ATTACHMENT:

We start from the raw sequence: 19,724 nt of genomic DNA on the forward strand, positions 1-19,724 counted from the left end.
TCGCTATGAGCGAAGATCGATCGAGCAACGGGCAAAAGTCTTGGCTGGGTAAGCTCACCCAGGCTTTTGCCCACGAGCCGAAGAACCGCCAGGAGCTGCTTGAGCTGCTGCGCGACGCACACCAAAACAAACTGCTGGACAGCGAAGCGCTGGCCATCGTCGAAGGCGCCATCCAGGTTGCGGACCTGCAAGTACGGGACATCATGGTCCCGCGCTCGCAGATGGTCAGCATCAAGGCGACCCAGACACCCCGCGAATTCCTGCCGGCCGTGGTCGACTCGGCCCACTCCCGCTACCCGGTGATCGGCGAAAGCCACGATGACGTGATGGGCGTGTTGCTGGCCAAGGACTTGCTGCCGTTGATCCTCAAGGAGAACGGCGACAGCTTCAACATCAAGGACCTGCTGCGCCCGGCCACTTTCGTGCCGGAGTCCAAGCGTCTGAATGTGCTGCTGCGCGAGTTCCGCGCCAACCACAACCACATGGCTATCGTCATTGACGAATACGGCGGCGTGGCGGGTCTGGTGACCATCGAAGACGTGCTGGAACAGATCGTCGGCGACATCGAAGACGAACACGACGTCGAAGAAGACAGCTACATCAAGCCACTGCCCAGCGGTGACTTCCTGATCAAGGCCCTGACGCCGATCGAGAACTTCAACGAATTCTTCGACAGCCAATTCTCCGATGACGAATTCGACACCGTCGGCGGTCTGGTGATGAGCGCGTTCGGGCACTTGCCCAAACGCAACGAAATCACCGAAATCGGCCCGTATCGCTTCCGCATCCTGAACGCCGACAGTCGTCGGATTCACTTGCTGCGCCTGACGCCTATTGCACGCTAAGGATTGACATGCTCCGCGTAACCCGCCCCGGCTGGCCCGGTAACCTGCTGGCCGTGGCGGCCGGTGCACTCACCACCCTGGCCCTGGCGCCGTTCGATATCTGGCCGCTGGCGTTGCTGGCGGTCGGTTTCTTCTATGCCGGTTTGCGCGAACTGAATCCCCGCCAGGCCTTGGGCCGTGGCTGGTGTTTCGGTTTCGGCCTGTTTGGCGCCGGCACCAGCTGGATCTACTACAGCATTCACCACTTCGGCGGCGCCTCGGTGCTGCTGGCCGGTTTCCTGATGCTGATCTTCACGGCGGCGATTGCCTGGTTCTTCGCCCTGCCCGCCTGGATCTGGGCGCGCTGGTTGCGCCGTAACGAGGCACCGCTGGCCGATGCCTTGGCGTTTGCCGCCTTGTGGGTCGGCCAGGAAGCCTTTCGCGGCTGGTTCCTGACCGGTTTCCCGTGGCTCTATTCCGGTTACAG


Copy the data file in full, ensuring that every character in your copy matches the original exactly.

We start from the raw sequence: 19,724 nt of genomic DNA on the forward strand, positions 1-19,724 counted from the left end.
TCGCTATGAGCGAAGATCGATCGAGCAACGGGCAAAAGTCTTGGCTGGGTAAGCTCACCCAGGCTTTTGCCCACGAGCCGAAGAACCGCCAGGAGCTGCTTGAGCTGCTGCGCGACGCACACCAAAACAAACTGCTGGACAGCGAAGCGCTGGCCATCGTCGAAGGCGCCATCCAGGTTGCGGACCTGCAAGTACGGGACATCATGGTCCCGCGCTCGCAGATGGTCAGCATCAAGGCGACCCAGACACCCCGCGAATTCCTGCCGGCCGTGGTCGACTCGGCCCACTCCCGCTACCCGGTGATCGGCGAAAGCCACGATGACGTGATGGGCGTGTTGCTGGCCAAGGACTTGCTGCCGTTGATCCTCAAGGAGAACGGCGACAGCTTCAACATCAAGGACCTGCTGCGCCCGGCCACTTTCGTGCCGGAGTCCAAGCGTCTGAATGTGCTGCTGCGCGAGTTCCGCGCCAACCACAACCACATGGCTATCGTCATTGACGAATACGGCGGCGTGGCGGGTCTGGTGACCATCGAAGACGTGCTGGAACAGATCGTCGGCGACATCGAAGACGAACACGACGTCGAAGAAGACAGCTACATCAAGCCACTGCCCAGCGGTGACTTCCTGATCAAGGCCCTGACGCCGATCGAGAACTTCAACGAATTCTTCGACAGCCAATTCTCCGATGACGAATTCGACACCGTCGGCGGTCTGGTGATGAGCGCGTTCGGGCACTTGCCCAAACGCAACGAAATCACCGAAATCGGCCCGTATCGCTTCCGCATCCTGAACGCCGACAGTCGTCGGATTCACTTGCTGCGCCTGACGCCTATTGCACGCTAAGGATTGACATGCTCCGCGTAACCCGCCCCGGCTGGCCCGGTAACCTGCTGGCCGTGGCGGCCGGTGCACTCACCACCCTGGCCCTGGCGCCGTTCGATATCTGGCCGCTGGCGTTGCTGGCGGTCGGTTTCTTCTATGCCGGTTTGCGCGAACTGAATCCCCGCCAGGCCTTGGGCCGTGGCTGGTGTTTCGGTTTCGGCCTGTTTGGCGCCGGCACCAGCTGGATCTACTACAGCATTCACCACTTCGGCGGCGCCTCGGTGCTGCTGGCCGGTTTCCTGATGCTGATCTTCACGGCGGCGATTGCCTGGTTCTTCGCCCTGCCCGCCTGGATCTGGGCGCGCTGGTTGCGCCGTAACGAGGCACCGCTGGCCGATGCCTTGGCGTTTGCCGCCTTGTGGGTCGGCCAGGAAGCCTTTCGCGGCTGGTTCCTGACCGGTTTCCCGTGGCTCTATTCCGGTTACAG